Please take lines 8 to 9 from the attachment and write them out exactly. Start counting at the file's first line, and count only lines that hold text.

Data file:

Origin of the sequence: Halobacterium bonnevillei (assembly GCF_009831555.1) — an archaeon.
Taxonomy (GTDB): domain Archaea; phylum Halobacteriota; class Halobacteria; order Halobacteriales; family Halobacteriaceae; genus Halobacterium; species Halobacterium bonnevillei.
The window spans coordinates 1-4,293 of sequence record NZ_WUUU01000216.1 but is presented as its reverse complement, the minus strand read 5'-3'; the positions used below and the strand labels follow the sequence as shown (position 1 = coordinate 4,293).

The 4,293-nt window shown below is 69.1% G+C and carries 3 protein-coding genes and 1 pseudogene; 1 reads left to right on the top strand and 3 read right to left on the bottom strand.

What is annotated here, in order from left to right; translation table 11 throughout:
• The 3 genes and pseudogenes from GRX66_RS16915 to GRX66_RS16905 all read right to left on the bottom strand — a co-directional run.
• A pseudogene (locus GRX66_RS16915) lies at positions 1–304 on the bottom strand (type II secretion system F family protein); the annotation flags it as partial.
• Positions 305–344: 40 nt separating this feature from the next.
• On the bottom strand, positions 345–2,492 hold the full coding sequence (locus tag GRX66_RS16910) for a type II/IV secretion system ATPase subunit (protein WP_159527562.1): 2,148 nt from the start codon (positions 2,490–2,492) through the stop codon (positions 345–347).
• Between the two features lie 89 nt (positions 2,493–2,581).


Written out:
• Positions 305–344: 40 nt separating this feature from the next.
• On the bottom strand, positions 345–2,492 hold the full coding sequence (locus tag GRX66_RS16910) for a type II/IV secretion system ATPase subunit (protein WP_159527562.1): 2,148 nt from the start codon (positions 2,490–2,492) through the stop codon (positions 345–347).